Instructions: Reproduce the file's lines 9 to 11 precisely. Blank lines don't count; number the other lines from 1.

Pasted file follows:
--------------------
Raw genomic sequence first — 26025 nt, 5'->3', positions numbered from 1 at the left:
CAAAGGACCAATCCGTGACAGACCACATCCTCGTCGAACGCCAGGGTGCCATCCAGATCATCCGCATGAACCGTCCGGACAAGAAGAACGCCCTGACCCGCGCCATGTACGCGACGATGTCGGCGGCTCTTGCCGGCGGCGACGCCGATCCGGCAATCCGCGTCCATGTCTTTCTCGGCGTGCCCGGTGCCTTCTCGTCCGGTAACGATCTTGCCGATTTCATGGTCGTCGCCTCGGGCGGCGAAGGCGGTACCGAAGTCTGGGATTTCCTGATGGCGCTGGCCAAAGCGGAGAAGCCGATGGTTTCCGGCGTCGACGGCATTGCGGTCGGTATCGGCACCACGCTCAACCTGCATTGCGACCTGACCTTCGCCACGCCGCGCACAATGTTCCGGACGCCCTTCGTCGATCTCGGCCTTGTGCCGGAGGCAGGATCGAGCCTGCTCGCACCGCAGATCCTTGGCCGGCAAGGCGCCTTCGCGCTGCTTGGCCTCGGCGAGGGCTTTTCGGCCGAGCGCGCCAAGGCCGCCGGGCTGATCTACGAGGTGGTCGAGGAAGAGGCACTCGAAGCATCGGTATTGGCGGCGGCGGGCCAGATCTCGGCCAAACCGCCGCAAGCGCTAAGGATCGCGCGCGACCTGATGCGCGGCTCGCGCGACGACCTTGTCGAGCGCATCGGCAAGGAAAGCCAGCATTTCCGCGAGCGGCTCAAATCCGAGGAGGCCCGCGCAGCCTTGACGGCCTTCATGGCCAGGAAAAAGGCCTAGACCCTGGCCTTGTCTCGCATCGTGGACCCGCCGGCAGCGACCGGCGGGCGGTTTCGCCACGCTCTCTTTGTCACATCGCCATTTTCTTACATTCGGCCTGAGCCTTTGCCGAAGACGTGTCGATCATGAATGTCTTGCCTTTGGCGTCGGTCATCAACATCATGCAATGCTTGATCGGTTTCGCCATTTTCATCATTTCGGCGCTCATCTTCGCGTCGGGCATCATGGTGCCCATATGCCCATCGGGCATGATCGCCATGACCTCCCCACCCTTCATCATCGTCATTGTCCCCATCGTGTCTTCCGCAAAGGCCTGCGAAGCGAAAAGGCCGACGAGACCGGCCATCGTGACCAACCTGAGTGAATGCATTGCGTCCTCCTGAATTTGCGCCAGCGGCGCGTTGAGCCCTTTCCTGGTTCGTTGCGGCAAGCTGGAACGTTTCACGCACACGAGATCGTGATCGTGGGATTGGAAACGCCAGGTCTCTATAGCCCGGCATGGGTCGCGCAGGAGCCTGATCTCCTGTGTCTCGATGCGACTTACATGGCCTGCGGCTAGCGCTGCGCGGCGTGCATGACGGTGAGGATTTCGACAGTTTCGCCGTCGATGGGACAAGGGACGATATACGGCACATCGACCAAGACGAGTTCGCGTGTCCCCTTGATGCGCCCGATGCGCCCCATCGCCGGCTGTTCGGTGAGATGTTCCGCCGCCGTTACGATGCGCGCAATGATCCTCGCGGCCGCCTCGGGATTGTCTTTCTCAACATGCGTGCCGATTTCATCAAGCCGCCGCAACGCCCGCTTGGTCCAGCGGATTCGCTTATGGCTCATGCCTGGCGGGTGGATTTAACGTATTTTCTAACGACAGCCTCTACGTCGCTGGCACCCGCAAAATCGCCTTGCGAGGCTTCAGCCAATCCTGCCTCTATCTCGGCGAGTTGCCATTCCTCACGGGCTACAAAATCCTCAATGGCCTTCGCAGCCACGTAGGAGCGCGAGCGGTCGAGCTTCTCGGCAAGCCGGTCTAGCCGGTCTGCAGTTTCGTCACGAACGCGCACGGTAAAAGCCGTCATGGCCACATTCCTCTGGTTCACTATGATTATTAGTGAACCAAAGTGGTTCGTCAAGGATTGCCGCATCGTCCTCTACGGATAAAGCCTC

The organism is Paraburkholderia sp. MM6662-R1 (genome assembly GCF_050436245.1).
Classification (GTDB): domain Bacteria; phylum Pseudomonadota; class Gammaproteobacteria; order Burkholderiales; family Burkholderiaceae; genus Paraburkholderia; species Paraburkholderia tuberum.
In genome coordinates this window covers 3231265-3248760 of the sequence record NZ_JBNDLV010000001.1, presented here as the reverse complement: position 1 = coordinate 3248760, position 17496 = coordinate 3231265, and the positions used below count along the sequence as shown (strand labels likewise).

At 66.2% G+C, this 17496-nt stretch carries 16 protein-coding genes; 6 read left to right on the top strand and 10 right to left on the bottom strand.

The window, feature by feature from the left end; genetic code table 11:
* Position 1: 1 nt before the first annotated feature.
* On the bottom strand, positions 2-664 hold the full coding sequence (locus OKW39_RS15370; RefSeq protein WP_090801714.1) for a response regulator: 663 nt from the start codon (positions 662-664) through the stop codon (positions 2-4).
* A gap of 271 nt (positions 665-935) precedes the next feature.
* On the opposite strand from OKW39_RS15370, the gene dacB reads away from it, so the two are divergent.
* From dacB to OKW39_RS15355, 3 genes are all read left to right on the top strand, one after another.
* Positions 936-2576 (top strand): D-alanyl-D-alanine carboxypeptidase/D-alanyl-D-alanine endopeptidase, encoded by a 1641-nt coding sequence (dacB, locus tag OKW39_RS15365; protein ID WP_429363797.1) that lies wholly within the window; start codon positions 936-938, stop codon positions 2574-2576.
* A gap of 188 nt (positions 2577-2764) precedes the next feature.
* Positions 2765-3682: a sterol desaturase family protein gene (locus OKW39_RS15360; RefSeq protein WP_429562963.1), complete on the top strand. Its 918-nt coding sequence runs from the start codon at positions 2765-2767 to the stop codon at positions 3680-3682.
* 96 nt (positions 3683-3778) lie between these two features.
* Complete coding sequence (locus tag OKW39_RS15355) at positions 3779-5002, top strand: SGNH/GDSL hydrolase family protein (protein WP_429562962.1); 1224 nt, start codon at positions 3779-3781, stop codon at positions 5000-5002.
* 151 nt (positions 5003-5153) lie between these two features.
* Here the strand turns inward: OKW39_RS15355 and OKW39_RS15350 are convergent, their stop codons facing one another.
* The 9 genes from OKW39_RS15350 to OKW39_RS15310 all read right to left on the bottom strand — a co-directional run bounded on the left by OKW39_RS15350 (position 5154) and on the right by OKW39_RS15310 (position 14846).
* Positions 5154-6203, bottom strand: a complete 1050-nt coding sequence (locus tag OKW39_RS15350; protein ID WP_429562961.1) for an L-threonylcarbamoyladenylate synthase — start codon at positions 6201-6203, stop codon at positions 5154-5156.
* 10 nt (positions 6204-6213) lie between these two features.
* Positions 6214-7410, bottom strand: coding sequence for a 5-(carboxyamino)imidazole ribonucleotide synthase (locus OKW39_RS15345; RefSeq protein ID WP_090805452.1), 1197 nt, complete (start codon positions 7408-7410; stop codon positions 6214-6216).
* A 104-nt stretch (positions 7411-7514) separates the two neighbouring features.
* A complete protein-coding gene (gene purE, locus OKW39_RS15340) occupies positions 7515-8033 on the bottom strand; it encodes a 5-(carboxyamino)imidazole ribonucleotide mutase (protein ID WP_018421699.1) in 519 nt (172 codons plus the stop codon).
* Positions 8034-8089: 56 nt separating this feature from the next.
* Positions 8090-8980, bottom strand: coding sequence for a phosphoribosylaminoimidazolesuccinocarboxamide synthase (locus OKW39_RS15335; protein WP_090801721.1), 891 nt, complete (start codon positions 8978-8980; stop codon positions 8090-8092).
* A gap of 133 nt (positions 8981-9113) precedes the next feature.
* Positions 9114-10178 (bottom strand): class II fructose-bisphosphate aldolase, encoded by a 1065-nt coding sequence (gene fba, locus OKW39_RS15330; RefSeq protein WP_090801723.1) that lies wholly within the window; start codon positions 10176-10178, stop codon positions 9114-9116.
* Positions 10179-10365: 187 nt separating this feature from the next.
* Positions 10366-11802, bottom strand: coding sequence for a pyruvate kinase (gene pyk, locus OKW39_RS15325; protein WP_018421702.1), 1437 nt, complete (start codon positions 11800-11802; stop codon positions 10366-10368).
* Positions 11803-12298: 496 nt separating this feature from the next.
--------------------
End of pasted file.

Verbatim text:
* On the bottom strand, positions 2-664 hold the full coding sequence (locus OKW39_RS15370; RefSeq protein WP_090801714.1) for a response regulator: 663 nt from the start codon (positions 662-664) through the stop codon (positions 2-4).
* A gap of 271 nt (positions 665-935) precedes the next feature.
* On the opposite strand from OKW39_RS15370, the gene dacB reads away from it, so the two are divergent.